As the summer begins to wind down, the first whispers of fall rippling through cool evening breezes are a welcome reminder that school is back in session. That means it’s an opportune time for Pennsylvania’s 500 public school districts and many charter schools to examine their policies governing employee reporting of arrests and convictions and their handling of arrest and conviction reports.
Pennsylvania has long required that school district employees self-report arrests or convictions for many common offenses (e.g. kidnapping, endangering the welfare of children, sexual abuse of children, etc.). The law prohibits schools from hiring applicants with certain offenses, and requires immediate discharge of teachers/educators who are convicted of or who plead guilty to those same offenses. In addition to the obvious violent crimes and crimes against children, PA law also requires self-reporting for all felony, first-degree misdemeanor, first-degree misdemeanor or felony DUI, and controlled substance-related offenses. The reporting requirement applies to all current and prospective employees of public and private schools, intermediate units, and vocational-technical schools, including independent contractors and their employees who have direct contact with children.
Obviously, in light of the potential consequences, employees were not really motivated to report arrests for these offenses. For those employees who may have hoped to remain undetected following a reportable arrest or conviction, life just got a little harder. Thanks to a recently-implemented notification system, the Pennsylvania Department of Education (“PDE”) is now automatically notified by the Pennsylvania Justice Network (“JNET”) when an educator is arrested. Once notified, the PDE sends a notification to the Teachers Information Management System (“TIMS”) and the chief school administrator for the school in which the educator is employed. Once notified, the TIMS officer and administrator receive frequent reminders until the administrator acknowledges the arrest.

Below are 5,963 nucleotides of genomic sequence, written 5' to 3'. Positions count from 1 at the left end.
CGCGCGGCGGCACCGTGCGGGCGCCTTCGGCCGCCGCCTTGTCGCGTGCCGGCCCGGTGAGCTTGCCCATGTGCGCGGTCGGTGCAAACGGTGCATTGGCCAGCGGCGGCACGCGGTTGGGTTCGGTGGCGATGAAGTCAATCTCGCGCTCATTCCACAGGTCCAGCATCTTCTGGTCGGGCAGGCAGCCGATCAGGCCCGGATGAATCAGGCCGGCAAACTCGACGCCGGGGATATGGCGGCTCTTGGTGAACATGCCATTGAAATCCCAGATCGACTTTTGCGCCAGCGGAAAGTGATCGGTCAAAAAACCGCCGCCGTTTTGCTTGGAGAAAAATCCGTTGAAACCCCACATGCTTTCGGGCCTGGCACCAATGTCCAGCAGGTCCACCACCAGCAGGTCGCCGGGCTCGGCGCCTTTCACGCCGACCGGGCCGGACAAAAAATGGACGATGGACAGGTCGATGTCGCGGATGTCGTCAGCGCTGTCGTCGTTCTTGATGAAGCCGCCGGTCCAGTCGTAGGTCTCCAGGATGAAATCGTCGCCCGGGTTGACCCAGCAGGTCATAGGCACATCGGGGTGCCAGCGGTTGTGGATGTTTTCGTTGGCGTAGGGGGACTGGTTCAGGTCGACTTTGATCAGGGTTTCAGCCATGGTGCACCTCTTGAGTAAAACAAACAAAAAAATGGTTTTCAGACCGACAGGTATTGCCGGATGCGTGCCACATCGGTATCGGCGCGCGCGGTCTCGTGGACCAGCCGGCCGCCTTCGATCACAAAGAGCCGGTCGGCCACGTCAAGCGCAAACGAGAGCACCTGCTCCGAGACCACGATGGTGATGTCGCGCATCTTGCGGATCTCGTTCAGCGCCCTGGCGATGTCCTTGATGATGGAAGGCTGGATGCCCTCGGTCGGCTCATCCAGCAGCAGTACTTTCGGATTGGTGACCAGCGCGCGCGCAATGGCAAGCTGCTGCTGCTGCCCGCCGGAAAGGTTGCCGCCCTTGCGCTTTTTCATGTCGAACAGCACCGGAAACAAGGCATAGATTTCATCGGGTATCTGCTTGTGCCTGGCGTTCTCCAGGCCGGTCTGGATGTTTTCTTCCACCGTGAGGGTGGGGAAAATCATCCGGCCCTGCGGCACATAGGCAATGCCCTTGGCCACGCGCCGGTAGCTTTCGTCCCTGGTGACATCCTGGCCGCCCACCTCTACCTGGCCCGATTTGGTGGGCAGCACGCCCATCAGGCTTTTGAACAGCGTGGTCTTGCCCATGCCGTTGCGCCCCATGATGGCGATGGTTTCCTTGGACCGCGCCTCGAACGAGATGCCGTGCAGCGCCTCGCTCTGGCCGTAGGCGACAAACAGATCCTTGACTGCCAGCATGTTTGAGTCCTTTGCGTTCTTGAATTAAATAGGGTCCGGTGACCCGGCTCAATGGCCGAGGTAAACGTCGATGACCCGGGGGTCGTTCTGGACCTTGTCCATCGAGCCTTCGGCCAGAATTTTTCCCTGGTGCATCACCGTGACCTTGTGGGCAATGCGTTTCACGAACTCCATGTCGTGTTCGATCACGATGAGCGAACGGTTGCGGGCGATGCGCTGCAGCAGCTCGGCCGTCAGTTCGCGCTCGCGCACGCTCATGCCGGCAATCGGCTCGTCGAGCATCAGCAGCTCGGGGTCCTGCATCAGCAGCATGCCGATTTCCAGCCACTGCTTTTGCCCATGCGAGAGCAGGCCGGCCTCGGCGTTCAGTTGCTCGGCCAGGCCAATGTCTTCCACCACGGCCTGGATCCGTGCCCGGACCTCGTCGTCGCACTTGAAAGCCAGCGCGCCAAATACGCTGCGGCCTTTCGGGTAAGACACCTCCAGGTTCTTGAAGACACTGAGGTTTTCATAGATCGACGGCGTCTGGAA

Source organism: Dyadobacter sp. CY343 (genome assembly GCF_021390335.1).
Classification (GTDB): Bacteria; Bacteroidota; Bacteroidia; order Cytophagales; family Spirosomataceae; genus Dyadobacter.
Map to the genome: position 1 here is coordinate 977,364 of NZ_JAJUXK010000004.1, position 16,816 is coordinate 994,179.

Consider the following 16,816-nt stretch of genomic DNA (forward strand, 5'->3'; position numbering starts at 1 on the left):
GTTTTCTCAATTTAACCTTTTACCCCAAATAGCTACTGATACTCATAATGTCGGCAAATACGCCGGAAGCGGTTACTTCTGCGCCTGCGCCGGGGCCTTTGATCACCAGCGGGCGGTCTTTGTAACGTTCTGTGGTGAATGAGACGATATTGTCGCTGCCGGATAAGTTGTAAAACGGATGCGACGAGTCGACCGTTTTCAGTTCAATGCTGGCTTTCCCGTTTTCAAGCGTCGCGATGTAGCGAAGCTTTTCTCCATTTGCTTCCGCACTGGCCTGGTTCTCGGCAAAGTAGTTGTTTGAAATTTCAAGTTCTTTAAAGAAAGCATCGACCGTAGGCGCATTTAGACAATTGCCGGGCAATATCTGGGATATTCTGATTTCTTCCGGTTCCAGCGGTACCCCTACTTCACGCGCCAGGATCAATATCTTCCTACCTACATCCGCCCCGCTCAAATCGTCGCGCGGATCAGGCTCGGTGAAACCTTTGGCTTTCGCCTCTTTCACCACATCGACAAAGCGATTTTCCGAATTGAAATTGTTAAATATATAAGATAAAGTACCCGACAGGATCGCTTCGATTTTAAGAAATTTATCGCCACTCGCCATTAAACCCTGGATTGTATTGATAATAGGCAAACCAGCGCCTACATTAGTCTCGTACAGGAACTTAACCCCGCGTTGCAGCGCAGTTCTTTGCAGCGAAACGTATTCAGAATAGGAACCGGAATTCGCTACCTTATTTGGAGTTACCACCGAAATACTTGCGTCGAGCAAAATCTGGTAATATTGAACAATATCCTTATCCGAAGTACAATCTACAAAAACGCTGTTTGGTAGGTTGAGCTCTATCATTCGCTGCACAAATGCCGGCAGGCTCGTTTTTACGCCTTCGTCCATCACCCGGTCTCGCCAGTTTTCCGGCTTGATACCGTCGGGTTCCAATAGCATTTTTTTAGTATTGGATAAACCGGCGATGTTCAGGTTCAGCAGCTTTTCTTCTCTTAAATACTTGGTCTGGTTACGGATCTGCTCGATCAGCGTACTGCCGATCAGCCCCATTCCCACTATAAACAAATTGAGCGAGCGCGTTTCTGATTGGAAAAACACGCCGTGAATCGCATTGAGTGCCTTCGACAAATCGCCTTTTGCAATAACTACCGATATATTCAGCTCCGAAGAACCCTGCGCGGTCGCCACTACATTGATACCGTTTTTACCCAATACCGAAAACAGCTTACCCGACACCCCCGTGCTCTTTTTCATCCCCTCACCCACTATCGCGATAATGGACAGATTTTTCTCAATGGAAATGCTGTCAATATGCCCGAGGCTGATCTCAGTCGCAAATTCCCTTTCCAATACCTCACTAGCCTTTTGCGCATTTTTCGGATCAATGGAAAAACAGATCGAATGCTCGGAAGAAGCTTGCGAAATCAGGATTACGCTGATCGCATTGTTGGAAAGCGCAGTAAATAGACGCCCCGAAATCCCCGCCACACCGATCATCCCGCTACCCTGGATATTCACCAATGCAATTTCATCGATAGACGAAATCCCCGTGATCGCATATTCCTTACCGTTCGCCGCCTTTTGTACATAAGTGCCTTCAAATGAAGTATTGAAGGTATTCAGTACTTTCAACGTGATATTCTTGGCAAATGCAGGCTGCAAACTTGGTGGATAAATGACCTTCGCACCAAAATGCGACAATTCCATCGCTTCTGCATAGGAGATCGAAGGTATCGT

The chief administrative officer is then required to review the pending criminal charge. Importantly, the chief school administrator will be given access to a broader range of information than they would have if they were relying solely on the employee to self-report. The notifications sent from JNET to TIMS and the chief administrative officer include arrests, indictments, and charges that do not require self-reporting. For example, a second-degree misdemeanor may not otherwise be reported, but would come through JNET to the school district just the same as an arrest for a more serious offense. As a result, school districts are becoming aware of potentially unflattering information about their employees they may otherwise never have received. Of course, an arrest is public information, and where school districts would formerly rely on the local newspaper’s “police roundup” section, they are now given convenient, broad access to such information on employees.
It is important for school districts to be mindful of their use of this information when making an employment decision. The school district must balance its obligations as an employer and duty to protect the integrity and safety of the educational institutions with the procedural and substantive due process rights of its public employees. The school district may also have obligations pursuant to a union contract or other contract. As a result, any potential employment action in response to a report should be accompanied by thorough documentation and consultation with counsel.
Although school districts should already have a procedure in place for how to deal with teacher arrests, now would be a good time to review that procedure and determine if any updates are necessary. Also, a procedure regarding how to process and handle the TIMS reports should be considered.
For questions or updates on this issue, contact any of the attorneys in the McNees Labor and Employment Group.